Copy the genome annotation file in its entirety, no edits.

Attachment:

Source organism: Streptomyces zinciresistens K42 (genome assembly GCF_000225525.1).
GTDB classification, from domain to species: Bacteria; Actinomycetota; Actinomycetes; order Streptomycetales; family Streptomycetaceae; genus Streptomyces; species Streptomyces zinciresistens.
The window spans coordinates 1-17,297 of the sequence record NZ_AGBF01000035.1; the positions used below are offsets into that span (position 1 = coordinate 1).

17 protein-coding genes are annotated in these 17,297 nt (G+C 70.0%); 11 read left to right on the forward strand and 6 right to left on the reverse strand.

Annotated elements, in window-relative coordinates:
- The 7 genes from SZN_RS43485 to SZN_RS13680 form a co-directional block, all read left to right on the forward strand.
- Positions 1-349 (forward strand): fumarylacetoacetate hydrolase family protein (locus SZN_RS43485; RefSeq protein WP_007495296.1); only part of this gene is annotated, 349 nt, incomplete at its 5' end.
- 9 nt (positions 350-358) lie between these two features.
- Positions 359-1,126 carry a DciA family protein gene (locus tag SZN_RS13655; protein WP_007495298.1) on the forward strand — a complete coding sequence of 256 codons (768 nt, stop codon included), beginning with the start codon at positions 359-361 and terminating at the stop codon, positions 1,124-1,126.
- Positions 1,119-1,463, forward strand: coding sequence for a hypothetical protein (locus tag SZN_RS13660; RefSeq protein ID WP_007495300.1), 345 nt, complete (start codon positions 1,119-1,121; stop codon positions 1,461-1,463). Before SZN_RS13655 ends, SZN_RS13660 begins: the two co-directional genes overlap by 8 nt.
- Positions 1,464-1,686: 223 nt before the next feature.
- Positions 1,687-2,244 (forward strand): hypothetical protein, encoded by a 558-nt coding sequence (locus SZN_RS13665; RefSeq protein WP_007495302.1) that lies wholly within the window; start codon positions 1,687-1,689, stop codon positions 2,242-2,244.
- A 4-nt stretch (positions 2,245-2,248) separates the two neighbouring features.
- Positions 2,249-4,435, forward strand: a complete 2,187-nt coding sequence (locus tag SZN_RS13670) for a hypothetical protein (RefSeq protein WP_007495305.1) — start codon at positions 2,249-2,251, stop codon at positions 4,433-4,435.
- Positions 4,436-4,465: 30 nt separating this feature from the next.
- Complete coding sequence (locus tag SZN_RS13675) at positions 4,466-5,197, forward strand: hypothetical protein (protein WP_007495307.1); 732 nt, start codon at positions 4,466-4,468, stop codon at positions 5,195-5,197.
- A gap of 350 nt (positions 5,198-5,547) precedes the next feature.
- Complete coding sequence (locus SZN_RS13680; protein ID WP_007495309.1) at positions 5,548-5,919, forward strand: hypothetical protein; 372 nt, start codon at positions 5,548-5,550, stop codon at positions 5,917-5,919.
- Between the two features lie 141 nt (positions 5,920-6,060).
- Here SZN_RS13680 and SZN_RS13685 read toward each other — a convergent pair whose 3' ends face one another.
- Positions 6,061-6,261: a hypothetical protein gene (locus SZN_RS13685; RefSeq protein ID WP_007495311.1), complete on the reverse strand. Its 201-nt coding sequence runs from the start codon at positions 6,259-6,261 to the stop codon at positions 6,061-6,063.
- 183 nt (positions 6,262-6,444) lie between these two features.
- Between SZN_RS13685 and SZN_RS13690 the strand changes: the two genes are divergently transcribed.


Source organism: Streptomyces zinciresistens K42 (genome assembly GCF_000225525.1).
GTDB classification, from domain to species: Bacteria; Actinomycetota; Actinomycetes; order Streptomycetales; family Streptomycetaceae; genus Streptomyces; species Streptomyces zinciresistens.
The window spans coordinates 1-17,297 of the sequence record NZ_AGBF01000035.1; the positions used below are offsets into that span (position 1 = coordinate 1).

17 protein-coding genes are annotated in these 17,297 nt (G+C 70.0%); 11 read left to right on the forward strand and 6 right to left on the reverse strand.

Annotated elements, in window-relative coordinates:
- The 7 genes from SZN_RS43485 to SZN_RS13680 form a co-directional block, all read left to right on the forward strand.
- Positions 1-349 (forward strand): fumarylacetoacetate hydrolase family protein (locus SZN_RS43485; RefSeq protein WP_007495296.1); only part of this gene is annotated, 349 nt, incomplete at its 5' end.
- 9 nt (positions 350-358) lie between these two features.
- Positions 359-1,126 carry a DciA family protein gene (locus tag SZN_RS13655; protein WP_007495298.1) on the forward strand — a complete coding sequence of 256 codons (768 nt, stop codon included), beginning with the start codon at positions 359-361 and terminating at the stop codon, positions 1,124-1,126.
- Positions 1,119-1,463, forward strand: coding sequence for a hypothetical protein (locus tag SZN_RS13660; RefSeq protein ID WP_007495300.1), 345 nt, complete (start codon positions 1,119-1,121; stop codon positions 1,461-1,463). Before SZN_RS13655 ends, SZN_RS13660 begins: the two co-directional genes overlap by 8 nt.
- Positions 1,464-1,686: 223 nt before the next feature.
- Positions 1,687-2,244 (forward strand): hypothetical protein, encoded by a 558-nt coding sequence (locus SZN_RS13665; RefSeq protein WP_007495302.1) that lies wholly within the window; start codon positions 1,687-1,689, stop codon positions 2,242-2,244.
- A 4-nt stretch (positions 2,245-2,248) separates the two neighbouring features.
- Positions 2,249-4,435, forward strand: a complete 2,187-nt coding sequence (locus tag SZN_RS13670) for a hypothetical protein (RefSeq protein WP_007495305.1) — start codon at positions 2,249-2,251, stop codon at positions 4,433-4,435.
- Positions 4,436-4,465: 30 nt separating this feature from the next.
- Complete coding sequence (locus tag SZN_RS13675) at positions 4,466-5,197, forward strand: hypothetical protein (protein WP_007495307.1); 732 nt, start codon at positions 4,466-4,468, stop codon at positions 5,195-5,197.
- A gap of 350 nt (positions 5,198-5,547) precedes the next feature.
- Complete coding sequence (locus SZN_RS13680; protein ID WP_007495309.1) at positions 5,548-5,919, forward strand: hypothetical protein; 372 nt, start codon at positions 5,548-5,550, stop codon at positions 5,917-5,919.
- Between the two features lie 141 nt (positions 5,920-6,060).
- Here SZN_RS13680 and SZN_RS13685 read toward each other — a convergent pair whose 3' ends face one another.
- Positions 6,061-6,261: a hypothetical protein gene (locus SZN_RS13685; RefSeq protein ID WP_007495311.1), complete on the reverse strand. Its 201-nt coding sequence runs from the start codon at positions 6,259-6,261 to the stop codon at positions 6,061-6,063.
- 183 nt (positions 6,262-6,444) lie between these two features.
- Between SZN_RS13685 and SZN_RS13690 the strand changes: the two genes are divergently transcribed.